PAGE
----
In the final series post, we are going to discuss the Process pillar.
The Modern Application Process Pillar focuses on how software development teams are engaging with their business partners and customers to build applications.
Traditional applications are built by disparate product, application development and testing teams. Interaction between the teams is done through liaisons and lengthy requirements documents.
Modern applications are built by teams that contain a cross-section of skills and responsibilities. Team members will include product owners, user experience, development, testing and release (configuration) management. Ideally, the team will share the same space in an office, but often that is not possible. If it is not possible to share the same physical space then the modern application team must use tools to collaborate and coordinate their work throughout the software development lifecycle.
Participation in social networks has grown rapidly over the past decade. Consumers regularly interact with friends and colleagues on these networks. They follow people and are followed by others. They tweet, retweet, share, link, like and comment on content that gets shared with people of all walks of life.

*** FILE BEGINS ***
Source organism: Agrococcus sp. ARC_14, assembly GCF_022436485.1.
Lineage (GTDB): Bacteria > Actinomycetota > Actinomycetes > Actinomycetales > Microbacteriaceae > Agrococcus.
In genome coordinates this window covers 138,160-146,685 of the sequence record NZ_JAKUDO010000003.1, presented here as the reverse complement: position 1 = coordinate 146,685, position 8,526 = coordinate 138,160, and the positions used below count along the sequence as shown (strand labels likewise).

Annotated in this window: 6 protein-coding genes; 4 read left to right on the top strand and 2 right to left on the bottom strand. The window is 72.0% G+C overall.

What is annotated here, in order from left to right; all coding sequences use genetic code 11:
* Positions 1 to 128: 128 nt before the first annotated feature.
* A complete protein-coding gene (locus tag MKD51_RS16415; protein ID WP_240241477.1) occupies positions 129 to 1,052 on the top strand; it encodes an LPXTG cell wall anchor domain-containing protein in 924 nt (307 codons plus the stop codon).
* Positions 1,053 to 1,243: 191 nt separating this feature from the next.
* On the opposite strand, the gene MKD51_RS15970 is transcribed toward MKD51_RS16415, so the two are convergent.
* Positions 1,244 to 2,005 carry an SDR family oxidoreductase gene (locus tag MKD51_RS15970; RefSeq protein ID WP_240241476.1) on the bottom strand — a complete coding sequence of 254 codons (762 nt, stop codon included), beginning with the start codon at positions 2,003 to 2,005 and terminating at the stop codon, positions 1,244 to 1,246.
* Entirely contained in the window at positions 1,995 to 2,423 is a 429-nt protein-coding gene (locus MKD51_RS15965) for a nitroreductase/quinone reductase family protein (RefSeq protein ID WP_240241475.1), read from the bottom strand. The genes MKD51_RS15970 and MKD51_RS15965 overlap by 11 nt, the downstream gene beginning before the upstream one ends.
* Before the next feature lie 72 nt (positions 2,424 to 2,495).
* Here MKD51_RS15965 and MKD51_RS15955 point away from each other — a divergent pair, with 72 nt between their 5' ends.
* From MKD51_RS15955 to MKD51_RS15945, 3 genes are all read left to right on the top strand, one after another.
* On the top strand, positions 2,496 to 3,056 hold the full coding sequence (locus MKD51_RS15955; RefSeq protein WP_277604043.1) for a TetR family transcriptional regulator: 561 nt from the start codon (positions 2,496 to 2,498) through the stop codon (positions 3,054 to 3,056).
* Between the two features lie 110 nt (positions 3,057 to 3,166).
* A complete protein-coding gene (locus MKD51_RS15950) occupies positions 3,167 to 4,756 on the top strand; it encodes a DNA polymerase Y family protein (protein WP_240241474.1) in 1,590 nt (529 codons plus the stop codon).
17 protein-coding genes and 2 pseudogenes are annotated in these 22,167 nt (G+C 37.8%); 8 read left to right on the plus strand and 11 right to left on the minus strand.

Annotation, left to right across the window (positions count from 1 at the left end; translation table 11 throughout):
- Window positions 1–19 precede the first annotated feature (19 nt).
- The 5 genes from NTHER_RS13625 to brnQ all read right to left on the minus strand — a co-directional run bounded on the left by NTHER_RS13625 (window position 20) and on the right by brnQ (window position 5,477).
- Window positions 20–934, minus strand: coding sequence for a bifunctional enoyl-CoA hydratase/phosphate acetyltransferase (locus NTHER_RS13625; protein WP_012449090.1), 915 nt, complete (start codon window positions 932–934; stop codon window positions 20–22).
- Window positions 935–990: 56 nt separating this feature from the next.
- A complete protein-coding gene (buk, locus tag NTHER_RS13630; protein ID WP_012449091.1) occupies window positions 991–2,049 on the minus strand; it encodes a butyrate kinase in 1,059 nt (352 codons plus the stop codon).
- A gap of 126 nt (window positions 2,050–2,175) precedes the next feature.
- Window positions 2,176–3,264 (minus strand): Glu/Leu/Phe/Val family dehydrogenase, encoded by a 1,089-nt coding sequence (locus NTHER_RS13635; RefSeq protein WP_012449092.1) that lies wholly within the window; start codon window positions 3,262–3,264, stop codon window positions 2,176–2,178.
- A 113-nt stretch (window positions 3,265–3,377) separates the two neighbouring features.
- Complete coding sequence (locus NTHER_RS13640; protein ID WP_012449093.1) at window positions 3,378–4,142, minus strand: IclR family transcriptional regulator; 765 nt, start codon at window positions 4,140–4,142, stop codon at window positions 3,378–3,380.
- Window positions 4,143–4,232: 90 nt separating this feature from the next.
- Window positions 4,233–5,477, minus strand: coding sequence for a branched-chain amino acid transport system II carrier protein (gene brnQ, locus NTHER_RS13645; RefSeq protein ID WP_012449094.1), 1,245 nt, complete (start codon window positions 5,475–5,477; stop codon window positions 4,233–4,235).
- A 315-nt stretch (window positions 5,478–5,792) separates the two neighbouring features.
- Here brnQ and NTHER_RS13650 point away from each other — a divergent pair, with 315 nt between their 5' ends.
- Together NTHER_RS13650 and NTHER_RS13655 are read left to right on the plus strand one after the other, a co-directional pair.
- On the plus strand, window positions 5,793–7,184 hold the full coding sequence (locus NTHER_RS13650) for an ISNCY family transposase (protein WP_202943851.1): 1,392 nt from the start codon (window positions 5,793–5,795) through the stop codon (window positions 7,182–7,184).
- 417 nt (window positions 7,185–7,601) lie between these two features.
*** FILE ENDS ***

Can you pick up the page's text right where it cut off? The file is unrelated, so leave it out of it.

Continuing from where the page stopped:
Consumers crave social interaction and want to provide feedback into how their applications are built to better support their needs. All technical teams (development, testing and operations) want to be involved early in the development cycle to ensure that applications are built well. Providing feedback throughout the build process provides a sense of ownership among end-users and improves later adoption.
There is growing evidence that informed groups are better decision makers than a few individuals. In “The Wisdom of Crowds,” James Surowiecki argues that large groups of people are smarter than an elite few, no matter how brilliant those few are. This approach leverages the collective intelligence and experiences of many employees to build better applications.
Successful IT Organizations create cross-functional teams that allow team members to express their opinion and allow the team to set the right application development priorities to support the organizational goals.
Join us next week for the conclusion to this series.